It’s OK to Say “No” to Activist Judges
October 24, 2012
The Globe Gazette is out with an editorial admonishing Iowans not to oust a fourth state Supreme Court judge over the court’s ruling requiring Iowa to perform same-sex marriages. The main thrust of the paper’s argument is this:
“Whether you are in favor of legal same-sex marriage or not (we are in favor), voting out justices based on the popularity of their decisions rather than their competence in office introduces a troubling level of politics and potential coercion into the state’s judicial system that up to now had been a model of fairness for the rest of the nation.”
But the decisive issue here isn’t the “popularity” of the decision; it’s whether Iowans believe the justices exceeded their legitimate authority by usurping legislation and creating an entirely new definition of marriage that overturns thousands of years of settled opinion. The question of whether this represents good or bad social policy rests with the people, not the Law Lords. The reason Iowa has retention elections is to keep judges accountable to the people they serve, not as a means to root out judicial corruption or incompetence, which can easily be handled by existing oversight and disciplinary measures.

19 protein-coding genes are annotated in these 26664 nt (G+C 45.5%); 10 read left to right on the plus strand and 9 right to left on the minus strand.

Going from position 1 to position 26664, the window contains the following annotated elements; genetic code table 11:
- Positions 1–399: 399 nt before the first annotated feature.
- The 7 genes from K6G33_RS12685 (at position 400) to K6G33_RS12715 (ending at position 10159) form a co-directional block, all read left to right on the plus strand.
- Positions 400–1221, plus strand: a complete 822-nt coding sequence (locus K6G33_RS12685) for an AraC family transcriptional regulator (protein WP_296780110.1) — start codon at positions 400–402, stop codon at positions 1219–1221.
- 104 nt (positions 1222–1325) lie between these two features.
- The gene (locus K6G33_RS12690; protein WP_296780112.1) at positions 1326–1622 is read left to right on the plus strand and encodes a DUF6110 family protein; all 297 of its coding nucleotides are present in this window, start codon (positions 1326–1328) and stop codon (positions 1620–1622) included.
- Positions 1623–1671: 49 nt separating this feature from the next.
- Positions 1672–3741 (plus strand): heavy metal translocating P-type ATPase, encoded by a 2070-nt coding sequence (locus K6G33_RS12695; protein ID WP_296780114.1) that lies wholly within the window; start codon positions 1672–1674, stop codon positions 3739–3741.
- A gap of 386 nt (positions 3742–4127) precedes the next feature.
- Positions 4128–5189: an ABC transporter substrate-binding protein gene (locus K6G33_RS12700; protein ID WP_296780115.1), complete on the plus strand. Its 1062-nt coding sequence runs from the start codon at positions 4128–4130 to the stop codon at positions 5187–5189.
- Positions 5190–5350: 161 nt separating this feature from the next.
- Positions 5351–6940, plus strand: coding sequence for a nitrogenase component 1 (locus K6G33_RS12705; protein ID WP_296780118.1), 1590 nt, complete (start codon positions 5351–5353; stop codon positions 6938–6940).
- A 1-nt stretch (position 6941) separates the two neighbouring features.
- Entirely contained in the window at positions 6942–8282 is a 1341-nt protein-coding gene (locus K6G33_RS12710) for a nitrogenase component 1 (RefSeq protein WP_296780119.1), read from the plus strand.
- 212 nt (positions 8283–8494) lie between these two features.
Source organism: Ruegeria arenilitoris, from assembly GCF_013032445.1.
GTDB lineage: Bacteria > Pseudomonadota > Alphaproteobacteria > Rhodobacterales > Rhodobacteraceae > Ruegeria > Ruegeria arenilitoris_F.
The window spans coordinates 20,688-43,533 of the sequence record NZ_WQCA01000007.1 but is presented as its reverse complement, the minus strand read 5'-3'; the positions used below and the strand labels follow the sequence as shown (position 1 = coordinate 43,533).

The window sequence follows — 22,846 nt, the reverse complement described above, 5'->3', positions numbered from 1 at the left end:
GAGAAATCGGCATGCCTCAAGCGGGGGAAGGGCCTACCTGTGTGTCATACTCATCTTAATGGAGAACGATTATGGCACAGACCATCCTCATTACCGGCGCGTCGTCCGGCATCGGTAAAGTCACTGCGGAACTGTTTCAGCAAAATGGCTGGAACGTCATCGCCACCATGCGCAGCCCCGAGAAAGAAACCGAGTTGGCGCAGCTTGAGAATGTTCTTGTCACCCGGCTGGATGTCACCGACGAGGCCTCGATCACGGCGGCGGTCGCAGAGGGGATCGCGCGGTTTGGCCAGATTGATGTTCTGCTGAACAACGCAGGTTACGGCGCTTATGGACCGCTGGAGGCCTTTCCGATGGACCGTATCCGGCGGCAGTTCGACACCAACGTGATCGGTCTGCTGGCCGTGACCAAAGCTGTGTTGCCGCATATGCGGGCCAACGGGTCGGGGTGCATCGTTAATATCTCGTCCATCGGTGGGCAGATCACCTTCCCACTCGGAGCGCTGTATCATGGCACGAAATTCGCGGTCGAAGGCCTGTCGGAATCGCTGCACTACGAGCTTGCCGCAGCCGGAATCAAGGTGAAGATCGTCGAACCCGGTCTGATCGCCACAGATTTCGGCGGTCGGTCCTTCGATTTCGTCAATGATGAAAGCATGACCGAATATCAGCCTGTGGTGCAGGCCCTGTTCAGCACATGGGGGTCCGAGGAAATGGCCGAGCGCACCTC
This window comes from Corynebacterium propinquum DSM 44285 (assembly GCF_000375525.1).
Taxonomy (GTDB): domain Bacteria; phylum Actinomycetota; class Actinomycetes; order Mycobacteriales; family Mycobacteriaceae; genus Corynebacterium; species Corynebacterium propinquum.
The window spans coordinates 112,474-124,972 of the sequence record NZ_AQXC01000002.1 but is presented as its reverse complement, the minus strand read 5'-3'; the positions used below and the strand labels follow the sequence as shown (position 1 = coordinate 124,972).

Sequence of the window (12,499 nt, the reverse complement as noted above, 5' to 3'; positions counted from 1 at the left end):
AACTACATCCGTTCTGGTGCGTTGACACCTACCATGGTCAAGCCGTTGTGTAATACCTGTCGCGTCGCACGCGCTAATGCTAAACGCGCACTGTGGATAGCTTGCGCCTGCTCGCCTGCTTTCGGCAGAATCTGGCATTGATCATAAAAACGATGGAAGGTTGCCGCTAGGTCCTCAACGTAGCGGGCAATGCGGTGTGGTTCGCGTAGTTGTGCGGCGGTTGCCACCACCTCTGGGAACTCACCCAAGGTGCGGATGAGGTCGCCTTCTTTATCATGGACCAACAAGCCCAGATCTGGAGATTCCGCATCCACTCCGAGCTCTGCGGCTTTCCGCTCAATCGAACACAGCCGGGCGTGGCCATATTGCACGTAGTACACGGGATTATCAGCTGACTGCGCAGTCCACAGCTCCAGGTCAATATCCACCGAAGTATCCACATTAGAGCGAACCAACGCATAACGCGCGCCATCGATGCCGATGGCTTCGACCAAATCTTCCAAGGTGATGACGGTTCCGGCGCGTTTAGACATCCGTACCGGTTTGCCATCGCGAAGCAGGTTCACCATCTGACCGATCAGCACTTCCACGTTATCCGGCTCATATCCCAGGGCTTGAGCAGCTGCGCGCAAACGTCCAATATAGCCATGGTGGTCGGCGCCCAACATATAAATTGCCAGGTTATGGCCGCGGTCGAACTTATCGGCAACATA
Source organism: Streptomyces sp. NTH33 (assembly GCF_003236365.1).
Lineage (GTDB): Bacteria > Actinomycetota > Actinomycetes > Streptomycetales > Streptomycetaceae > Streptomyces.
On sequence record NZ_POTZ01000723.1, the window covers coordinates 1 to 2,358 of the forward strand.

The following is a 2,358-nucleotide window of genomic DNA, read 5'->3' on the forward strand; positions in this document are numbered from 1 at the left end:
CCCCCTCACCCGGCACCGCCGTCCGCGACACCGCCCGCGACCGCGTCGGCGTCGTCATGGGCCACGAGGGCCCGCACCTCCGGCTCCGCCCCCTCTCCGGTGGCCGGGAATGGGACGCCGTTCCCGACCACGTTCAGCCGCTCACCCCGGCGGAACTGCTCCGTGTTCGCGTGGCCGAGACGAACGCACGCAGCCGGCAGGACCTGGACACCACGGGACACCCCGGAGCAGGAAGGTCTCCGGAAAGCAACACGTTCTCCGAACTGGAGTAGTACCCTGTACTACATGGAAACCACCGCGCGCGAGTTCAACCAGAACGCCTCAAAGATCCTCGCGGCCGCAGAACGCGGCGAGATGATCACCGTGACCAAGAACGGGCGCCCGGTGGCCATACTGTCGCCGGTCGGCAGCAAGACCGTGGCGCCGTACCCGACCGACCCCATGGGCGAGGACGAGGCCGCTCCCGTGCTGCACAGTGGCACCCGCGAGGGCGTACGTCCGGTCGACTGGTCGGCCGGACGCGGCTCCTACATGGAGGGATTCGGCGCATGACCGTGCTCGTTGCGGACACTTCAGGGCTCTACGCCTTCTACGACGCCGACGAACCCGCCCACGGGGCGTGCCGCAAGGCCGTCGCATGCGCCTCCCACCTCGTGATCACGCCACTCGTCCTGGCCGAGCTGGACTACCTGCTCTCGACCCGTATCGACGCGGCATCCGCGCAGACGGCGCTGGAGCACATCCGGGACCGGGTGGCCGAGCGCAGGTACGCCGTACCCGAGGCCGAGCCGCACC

When Iowans go to the polls on November 6th, they can oust Justice Wiggins with a clear conscience and a firm conviction that they are appropriately exercising their democratic rights.